Daily Bulletin


The Conversation

  • Written by Stephen Howes, Director, Development Policy Centre, Crawford School of Public Policy, Australian National University
Why yet another visa for farm work makes no sense

Rumours have circulated for months that the National Party and National Farmers Federation are pushing for a new so-called agricultural visa for temporary migrants. Now they have gained momentum, and reports indicate an announcement early next week.

Details are scarce, but it seems the visa will differ from the two existing visas for agricultural workers from the Pacific – the Seasonal Worker Program (SWP) and the Pacific Labour Scheme (PLS) – in being more flexible and also open to workers from across Asia.

The SWP allows workers to come to Australia from the Pacific or Timor Leste for up to six months to pick fruit and vegetables. It is growing rapidly: by almost 40% per year.

The newer PLS allows Pacific Island workers to come to regional Australia to work in any sector for up to three years. Only a year old, it too could grow rapidly.

No longer solely Pacific

Here are the three reasons why an additional extra agricultural visa is not just a bad idea, but one that makes no sense.

First, we don’t need one. Farmers can already hire SWP workers to meet their short-term needs (up to six months) and PLS workers for their long-term needs (up to three years). If there are problems with these schemes, the best approach would be to fix them.

Second, a new agricultural visa would reduce our leverage in the Pacific relative to China’s.

The one thing we can offer Pacific nations that China can’t is labour mobility. More than 10% of Tongans aged 20–45 travel to Australia or New Zealand each year for seasonal work.

If they were partly or largely replaced by workers from countries such as Indonesia and Vietnam, it would greatly antagonize our Pacific island neighbours, shred our credibility in the Pacific, and it would drive Pacific countries towards China.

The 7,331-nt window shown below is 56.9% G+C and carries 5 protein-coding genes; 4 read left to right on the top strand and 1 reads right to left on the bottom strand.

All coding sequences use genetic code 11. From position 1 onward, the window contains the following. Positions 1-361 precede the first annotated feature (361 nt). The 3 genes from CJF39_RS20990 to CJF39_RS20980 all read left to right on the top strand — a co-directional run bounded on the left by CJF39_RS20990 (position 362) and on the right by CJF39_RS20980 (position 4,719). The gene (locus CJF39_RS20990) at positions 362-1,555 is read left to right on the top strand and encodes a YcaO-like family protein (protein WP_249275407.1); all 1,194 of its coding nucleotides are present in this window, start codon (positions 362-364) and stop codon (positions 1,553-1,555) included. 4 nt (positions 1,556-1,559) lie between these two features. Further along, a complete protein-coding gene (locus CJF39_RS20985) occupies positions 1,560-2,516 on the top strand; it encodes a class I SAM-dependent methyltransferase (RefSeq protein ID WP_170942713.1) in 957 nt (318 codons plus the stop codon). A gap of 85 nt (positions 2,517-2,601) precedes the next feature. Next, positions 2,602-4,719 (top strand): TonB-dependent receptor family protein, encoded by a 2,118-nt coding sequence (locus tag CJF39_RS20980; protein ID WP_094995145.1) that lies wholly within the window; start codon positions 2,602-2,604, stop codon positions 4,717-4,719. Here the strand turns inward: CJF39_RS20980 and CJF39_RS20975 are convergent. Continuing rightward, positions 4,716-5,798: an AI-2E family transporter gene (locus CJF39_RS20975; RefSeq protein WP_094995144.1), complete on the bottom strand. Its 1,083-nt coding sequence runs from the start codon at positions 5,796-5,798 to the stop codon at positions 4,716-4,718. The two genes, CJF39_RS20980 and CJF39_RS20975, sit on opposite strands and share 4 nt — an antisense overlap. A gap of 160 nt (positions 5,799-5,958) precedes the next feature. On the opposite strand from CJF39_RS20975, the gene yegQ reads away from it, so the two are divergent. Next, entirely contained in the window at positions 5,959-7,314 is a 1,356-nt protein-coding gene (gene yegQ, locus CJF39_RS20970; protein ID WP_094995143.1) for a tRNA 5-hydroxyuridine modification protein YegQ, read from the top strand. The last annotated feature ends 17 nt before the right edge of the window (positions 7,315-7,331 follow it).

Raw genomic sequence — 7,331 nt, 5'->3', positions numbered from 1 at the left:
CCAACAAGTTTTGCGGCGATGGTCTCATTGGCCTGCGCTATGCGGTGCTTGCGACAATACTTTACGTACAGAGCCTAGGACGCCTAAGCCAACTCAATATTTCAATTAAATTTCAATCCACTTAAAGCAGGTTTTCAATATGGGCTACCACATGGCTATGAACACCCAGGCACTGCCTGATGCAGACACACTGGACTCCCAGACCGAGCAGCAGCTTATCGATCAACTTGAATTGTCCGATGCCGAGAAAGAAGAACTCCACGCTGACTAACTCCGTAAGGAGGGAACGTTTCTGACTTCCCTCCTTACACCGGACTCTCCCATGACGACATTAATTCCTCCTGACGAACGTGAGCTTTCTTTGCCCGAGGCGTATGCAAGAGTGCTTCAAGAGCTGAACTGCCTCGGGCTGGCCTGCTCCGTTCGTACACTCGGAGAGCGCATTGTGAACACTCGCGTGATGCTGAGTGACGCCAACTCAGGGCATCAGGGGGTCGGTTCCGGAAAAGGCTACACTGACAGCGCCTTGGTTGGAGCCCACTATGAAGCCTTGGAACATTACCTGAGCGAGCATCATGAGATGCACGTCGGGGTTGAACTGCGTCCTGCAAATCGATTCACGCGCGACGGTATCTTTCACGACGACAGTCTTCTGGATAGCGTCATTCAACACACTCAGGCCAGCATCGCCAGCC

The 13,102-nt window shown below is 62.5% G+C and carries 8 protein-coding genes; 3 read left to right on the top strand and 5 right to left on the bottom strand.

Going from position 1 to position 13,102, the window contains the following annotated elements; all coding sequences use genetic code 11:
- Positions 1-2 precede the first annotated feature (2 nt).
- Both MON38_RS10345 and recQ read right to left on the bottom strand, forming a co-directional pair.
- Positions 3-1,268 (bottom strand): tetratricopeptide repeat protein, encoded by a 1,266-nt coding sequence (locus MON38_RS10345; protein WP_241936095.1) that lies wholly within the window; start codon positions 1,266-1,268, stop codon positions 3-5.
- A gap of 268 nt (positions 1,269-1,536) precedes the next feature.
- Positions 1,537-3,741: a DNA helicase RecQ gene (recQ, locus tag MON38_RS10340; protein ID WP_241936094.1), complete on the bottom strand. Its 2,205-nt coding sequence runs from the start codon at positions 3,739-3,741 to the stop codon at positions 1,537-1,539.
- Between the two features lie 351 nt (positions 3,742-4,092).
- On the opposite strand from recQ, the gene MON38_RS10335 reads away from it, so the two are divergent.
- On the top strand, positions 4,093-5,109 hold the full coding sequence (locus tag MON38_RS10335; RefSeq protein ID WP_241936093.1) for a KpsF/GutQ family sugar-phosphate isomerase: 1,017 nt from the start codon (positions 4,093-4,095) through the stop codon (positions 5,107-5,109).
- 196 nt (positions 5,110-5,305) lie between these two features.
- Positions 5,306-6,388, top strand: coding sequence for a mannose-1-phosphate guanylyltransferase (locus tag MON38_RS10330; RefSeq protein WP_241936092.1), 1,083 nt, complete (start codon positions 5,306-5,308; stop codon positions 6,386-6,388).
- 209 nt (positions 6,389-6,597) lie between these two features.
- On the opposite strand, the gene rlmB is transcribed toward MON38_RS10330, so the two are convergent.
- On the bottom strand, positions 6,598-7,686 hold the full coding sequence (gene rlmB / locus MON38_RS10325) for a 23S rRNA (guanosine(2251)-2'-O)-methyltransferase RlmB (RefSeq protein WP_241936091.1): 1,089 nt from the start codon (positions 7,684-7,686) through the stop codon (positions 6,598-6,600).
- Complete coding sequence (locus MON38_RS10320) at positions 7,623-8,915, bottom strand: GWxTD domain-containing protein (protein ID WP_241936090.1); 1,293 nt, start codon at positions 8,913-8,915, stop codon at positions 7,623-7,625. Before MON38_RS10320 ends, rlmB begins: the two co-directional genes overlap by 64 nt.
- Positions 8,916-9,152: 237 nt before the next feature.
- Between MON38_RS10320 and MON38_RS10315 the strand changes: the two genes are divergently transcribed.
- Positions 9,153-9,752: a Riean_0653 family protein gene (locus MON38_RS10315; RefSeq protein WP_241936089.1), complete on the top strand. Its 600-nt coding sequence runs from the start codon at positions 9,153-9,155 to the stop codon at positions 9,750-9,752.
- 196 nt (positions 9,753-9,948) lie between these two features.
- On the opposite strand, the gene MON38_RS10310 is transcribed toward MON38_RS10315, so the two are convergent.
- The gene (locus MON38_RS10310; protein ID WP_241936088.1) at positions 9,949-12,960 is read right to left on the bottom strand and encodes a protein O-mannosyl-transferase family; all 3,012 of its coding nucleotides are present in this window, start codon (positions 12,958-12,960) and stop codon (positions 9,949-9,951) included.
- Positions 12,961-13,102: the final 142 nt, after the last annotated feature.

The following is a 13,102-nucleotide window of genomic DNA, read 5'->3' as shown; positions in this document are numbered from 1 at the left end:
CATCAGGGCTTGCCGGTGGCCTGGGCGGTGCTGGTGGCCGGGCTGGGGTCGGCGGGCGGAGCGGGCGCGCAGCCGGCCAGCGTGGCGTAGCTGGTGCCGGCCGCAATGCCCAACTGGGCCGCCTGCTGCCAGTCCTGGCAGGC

Less closely regulated

Third, the new class of visa is being touted about as more flexible.

There’s a risk that might mean fewer safeguards, and easier worker exploitation. The SWP is a well regulated, and has far fewer compliance problems than the unregulated backpacker scheme.

In practice, it probably won’t have a weaker set of standards to the two existing Pacific schemes, because to do so would be to treat workers from different countries differently, meaning the flexibility promised won’t be delivered.

If the National Party was serious about improving the access of Australian farmers to workers from overseas, it would be demanding reforms to the existing SWP and PLS. Those reforms could make the conditions more employer-friendly or add more countries to the list.

Those proposals could be publicly debated.

Creating a new extra agricultural visa makes no sense. It would not help farmers, and, from a strategic perspective would be a serious own goal.

Authors: Stephen Howes, Director, Development Policy Centre, Crawford School of Public Policy, Australian National University

Read more http://theconversation.com/why-yet-another-visa-for-farm-work-makes-no-sense-103228

Writers Wanted

Planning a road trip in a pandemic? 11 tips for before you leave, on the road and when you arrive

arrow_forward

Biden's cabinet picks are globally respected, but one obstacle remains for the US to 'lead the world' again

arrow_forward

The Conversation
INTERWEBS DIGITAL AGENCY

Politics

Prime Minister Interview with Ben Fordham, 2GB

BEN FORDHAM: Scott Morrison, good morning to you.    PRIME MINISTER: Good morning, Ben. How are you?    FORDHAM: Good. How many days have you got to go?   PRIME MINISTER: I've got another we...

Scott Morrison - avatar Scott Morrison

Prime Minister Interview with Kieran Gilbert, Sky News

KIERAN GILBERT: Kieran Gilbert here with you and the Prime Minister joins me. Prime Minister, thanks so much for your time.  PRIME MINISTER: G'day Kieran.  GILBERT: An assumption a vaccine is ...

Daily Bulletin - avatar Daily Bulletin

Did BLM Really Change the US Police Work?

The Black Lives Matter (BLM) movement has proven that the power of the state rests in the hands of the people it governs. Following the death of 46-year-old black American George Floyd in a case of ...

a Guest Writer - avatar a Guest Writer

Business News

Nisbets’ Collab with The Lobby is Showing the Sexy Side of Hospitality Supply

Hospitality supply services might not immediately make you think ‘sexy’. But when a barkeep in a moodily lit bar holds up the perfectly formed juniper gin balloon or catches the light in the edg...

The Atticism - avatar The Atticism

Buy Instagram Followers And Likes Now

Do you like to buy followers on Instagram? Just give a simple Google search on the internet, and there will be an abounding of seeking outcomes full of businesses offering such services. But, th...

News Co - avatar News Co

Cybersecurity data means nothing to business leaders without context

Top business leaders are starting to realise the widespread impact a cyberattack can have on a business. Unfortunately, according to a study by Forrester Consulting commissioned by Tenable, some...

Scott McKinnel, ANZ Country Manager, Tenable - avatar Scott McKinnel, ANZ Country Manager, Tenable



News Co Media Group

Content & Technology Connecting Global Audiences

More Information - Less Opinion